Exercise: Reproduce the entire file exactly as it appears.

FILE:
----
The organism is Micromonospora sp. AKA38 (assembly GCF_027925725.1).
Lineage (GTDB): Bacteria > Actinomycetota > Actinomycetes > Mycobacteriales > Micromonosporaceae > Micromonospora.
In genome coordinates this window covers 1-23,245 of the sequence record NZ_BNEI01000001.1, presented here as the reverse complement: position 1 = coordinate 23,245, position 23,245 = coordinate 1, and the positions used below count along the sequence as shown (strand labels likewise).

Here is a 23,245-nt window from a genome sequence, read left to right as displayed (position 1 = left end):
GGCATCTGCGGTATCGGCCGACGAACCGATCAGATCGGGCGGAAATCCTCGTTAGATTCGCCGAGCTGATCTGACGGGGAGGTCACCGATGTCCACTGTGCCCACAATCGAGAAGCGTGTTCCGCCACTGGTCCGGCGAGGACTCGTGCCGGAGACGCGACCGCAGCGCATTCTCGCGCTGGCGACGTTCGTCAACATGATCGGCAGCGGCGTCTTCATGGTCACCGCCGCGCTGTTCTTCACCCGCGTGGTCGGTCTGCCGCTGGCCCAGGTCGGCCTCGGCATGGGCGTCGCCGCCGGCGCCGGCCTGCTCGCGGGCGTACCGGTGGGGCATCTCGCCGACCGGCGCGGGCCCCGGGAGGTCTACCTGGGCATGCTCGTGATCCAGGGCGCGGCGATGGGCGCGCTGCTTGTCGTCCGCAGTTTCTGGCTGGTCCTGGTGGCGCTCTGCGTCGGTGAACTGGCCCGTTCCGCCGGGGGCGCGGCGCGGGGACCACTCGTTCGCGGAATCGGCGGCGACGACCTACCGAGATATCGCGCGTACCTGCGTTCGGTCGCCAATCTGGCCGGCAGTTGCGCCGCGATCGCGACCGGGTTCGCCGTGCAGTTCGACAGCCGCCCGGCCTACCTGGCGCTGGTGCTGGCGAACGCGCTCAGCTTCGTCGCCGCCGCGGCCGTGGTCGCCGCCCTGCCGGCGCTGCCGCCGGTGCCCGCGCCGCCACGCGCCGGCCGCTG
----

The organism is Micromonospora sp. AKA38 (assembly GCF_027925725.1).
Lineage (GTDB): Bacteria > Actinomycetota > Actinomycetes > Mycobacteriales > Micromonosporaceae > Micromonospora.
In genome coordinates this window covers 1-23,245 of the sequence record NZ_BNEI01000001.1, presented here as the reverse complement: position 1 = coordinate 23,245, position 23,245 = coordinate 1, and the positions used below count along the sequence as shown (strand labels likewise).

Here is a 23,245-nt window from a genome sequence, read left to right as displayed (position 1 = left end):
GGCATCTGCGGTATCGGCCGACGAACCGATCAGATCGGGCGGAAATCCTCGTTAGATTCGCCGAGCTGATCTGACGGGGAGGTCACCGATGTCCACTGTGCCCACAATCGAGAAGCGTGTTCCGCCACTGGTCCGGCGAGGACTCGTGCCGGAGACGCGACCGCAGCGCATTCTCGCGCTGGCGACGTTCGTCAACATGATCGGCAGCGGCGTCTTCATGGTCACCGCCGCGCTGTTCTTCACCCGCGTGGTCGGTCTGCCGCTGGCCCAGGTCGGCCTCGGCATGGGCGTCGCCGCCGGCGCCGGCCTGCTCGCGGGCGTACCGGTGGGGCATCTCGCCGACCGGCGCGGGCCCCGGGAGGTCTACCTGGGCATGCTCGTGATCCAGGGCGCGGCGATGGGCGCGCTGCTTGTCGTCCGCAGTTTCTGGCTGGTCCTGGTGGCGCTCTGCGTCGGTGAACTGGCCCGTTCCGCCGGGGGCGCGGCGCGGGGACCACTCGTTCGCGGAATCGGCGGCGACGACCTACCGAGATATCGCGCGTACCTGCGTTCGGTCGCCAATCTGGCCGGCAGTTGCGCCGCGATCGCGACCGGGTTCGCCGTGCAGTTCGACAGCCGCCCGGCCTACCTGGCGCTGGTGCTGGCGAACGCGCTCAGCTTCGTCGCCGCCGCGGCCGTGGTCGCCGCCCTGCCGGCGCTGCCGCCGGTGCCCGCGCCGCCACGCGCCGGCCGCTG